I also have an amazing Zampone recipe for you in my next post, for those who are not sure what Zampone is, it's different, unusual, unique, amazing, wonderful with an incredible flavour and yet the thought of the ingredients revolts many people.
I look forward to sharing it with you.
Ciao for now.

Wednesday, February 24, 2010

Superb, Stuffed Sweet Capsicum Recipe

Hello Friends;
We all had a nice picnic yesterday, using my brother-in-laws portable barbecue. My contribution was the middle part of an eye fillet, well seasoned and studded with sliced garlic and rosemary and cooked whole, turning frequently on the open grill part. It was amazing and I recommend cooking the eye fillet in this manner rather than slicing it into steaks, as it is too easily overcooked and ruined.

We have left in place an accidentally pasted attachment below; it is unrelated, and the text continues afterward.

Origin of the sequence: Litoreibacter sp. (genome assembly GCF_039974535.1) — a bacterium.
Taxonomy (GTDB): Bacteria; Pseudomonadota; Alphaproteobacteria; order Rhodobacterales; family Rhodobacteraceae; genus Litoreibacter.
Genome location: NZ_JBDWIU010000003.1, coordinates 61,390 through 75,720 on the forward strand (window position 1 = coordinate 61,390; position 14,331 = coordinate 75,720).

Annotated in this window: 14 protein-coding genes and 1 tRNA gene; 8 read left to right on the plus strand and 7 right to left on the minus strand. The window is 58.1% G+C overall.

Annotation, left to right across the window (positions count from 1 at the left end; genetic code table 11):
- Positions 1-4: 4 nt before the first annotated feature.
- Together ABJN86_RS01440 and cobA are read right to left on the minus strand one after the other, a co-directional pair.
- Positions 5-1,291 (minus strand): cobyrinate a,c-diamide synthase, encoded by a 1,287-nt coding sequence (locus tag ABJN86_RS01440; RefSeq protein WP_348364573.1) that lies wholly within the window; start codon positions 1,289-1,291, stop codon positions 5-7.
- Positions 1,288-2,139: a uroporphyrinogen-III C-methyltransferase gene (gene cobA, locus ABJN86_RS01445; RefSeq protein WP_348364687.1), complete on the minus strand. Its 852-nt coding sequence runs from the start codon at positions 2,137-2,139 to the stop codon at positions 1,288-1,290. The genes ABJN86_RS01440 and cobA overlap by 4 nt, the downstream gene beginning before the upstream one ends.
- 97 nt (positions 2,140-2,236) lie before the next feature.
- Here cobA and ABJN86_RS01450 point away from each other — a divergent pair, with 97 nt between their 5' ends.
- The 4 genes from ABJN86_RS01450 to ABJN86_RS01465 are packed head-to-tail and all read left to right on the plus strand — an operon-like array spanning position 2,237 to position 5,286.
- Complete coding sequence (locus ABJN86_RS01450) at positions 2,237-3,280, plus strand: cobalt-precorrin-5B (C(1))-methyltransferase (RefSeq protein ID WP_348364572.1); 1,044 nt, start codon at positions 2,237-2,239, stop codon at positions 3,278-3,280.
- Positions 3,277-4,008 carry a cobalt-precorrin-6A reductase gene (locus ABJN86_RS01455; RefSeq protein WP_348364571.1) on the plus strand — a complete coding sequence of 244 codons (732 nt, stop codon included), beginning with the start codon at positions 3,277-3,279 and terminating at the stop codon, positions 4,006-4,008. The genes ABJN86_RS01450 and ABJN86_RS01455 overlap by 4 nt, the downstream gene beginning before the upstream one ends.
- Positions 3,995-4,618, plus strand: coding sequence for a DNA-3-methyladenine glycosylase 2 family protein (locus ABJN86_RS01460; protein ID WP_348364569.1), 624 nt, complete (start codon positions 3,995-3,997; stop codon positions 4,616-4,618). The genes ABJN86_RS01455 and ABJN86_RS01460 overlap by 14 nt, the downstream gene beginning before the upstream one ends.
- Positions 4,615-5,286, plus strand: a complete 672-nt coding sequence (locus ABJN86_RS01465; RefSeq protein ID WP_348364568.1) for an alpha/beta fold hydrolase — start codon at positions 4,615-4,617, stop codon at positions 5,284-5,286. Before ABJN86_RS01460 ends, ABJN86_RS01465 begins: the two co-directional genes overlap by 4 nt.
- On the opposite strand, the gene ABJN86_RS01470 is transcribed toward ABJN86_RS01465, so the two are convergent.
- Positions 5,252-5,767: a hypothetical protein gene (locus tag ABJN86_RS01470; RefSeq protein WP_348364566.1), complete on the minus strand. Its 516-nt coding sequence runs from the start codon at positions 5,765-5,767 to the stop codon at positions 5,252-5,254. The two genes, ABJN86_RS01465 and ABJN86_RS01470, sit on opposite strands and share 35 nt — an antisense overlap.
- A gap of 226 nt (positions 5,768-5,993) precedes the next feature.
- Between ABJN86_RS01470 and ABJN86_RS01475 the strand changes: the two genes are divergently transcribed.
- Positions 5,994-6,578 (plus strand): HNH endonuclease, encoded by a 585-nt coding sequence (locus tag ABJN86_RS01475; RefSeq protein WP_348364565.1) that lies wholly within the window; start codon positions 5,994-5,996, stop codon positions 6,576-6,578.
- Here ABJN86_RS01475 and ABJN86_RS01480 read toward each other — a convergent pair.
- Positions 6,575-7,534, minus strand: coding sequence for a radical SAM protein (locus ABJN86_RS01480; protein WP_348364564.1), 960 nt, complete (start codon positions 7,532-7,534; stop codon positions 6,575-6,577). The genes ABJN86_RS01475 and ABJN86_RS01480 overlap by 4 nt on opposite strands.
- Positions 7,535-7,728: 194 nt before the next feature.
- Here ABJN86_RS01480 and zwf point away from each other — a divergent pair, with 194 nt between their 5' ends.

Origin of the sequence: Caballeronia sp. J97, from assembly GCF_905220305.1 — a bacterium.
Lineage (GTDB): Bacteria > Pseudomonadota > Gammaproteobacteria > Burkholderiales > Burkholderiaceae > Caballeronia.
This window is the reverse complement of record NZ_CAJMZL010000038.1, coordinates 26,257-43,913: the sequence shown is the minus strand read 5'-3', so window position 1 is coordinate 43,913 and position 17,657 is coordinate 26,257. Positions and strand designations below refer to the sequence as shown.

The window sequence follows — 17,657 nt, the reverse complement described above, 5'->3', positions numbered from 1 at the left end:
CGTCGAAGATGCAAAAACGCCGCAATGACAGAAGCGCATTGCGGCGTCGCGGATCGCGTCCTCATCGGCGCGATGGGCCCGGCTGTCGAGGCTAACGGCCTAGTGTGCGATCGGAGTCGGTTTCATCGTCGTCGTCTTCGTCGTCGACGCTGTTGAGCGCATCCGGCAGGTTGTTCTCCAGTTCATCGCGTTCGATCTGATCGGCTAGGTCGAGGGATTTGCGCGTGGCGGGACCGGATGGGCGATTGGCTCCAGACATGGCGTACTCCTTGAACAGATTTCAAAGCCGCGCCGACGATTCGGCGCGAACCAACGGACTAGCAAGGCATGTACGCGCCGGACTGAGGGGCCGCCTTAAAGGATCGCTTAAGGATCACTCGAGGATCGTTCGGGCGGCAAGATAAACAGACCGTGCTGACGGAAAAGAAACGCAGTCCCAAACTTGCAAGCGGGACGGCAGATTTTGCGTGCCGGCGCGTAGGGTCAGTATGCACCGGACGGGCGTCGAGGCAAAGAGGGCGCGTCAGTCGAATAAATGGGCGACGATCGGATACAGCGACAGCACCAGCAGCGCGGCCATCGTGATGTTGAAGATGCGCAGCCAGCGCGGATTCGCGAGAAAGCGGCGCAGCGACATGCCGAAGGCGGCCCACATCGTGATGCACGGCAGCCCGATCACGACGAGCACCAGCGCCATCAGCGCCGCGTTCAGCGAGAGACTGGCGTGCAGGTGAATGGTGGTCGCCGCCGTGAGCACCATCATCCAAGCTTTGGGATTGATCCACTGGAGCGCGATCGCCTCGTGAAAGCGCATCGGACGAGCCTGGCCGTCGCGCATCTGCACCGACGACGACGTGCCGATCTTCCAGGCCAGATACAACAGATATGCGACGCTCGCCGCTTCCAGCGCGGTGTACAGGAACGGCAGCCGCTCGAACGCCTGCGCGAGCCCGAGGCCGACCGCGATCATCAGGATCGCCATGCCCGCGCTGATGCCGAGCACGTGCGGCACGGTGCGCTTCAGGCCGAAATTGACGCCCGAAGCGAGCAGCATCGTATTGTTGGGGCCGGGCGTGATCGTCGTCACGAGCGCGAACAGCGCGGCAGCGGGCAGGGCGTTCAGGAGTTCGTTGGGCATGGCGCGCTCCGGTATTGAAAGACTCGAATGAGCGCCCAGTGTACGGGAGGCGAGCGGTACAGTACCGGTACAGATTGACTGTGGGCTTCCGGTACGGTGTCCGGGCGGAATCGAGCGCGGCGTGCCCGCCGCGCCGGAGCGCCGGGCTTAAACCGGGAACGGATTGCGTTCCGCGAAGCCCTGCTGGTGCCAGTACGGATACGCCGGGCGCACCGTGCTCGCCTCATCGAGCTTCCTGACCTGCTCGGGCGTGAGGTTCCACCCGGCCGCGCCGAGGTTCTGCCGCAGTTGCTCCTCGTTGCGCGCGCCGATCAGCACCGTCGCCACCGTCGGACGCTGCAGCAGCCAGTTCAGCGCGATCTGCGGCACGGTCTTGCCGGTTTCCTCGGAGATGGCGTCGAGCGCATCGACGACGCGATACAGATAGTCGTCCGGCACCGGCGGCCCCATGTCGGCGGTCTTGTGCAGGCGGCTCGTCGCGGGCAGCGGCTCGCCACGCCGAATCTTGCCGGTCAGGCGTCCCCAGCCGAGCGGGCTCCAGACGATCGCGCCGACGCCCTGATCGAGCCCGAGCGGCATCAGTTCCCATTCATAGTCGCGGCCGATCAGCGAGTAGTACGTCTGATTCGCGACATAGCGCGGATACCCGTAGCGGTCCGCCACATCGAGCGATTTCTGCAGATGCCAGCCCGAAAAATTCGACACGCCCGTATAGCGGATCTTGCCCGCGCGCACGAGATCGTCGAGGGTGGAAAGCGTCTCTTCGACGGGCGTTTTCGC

I also brought along some stuffed capsicums, or stuffed peppers, which I had prepared earlier in the day. I use " Little Sweeties" capsicums which come in trays, 5 to a tray and a mixture of red, orange and yellow. I want to share this recipe with you because it's so popular, loved by all (except vegetarians) and easy to prepare.
Stuffed Capsicum Recipe
20 small capsicums (small peppers, 80 mm long)
400g pork mince
20ml olive oil
1 onion, finely chopped
6 cloves of garlic, finely chopped
Thyme, parsley and sage (tablespoon of each, chopped)
1 cup of grated tasty cheese
2 tablespoons of tomato paste
1/2 cup of red wine
1 teaspoon of Worcester sauce
1 egg
1 cup of fresh breadcrumbs
Salt and pepper
Method
Place olive oil in a large fry pan and heat. Add the onions and garlic, cook for a few minutes, increase the heat and add the mince, stirring occasionally. Pour in the wine and cook for 10 minutes.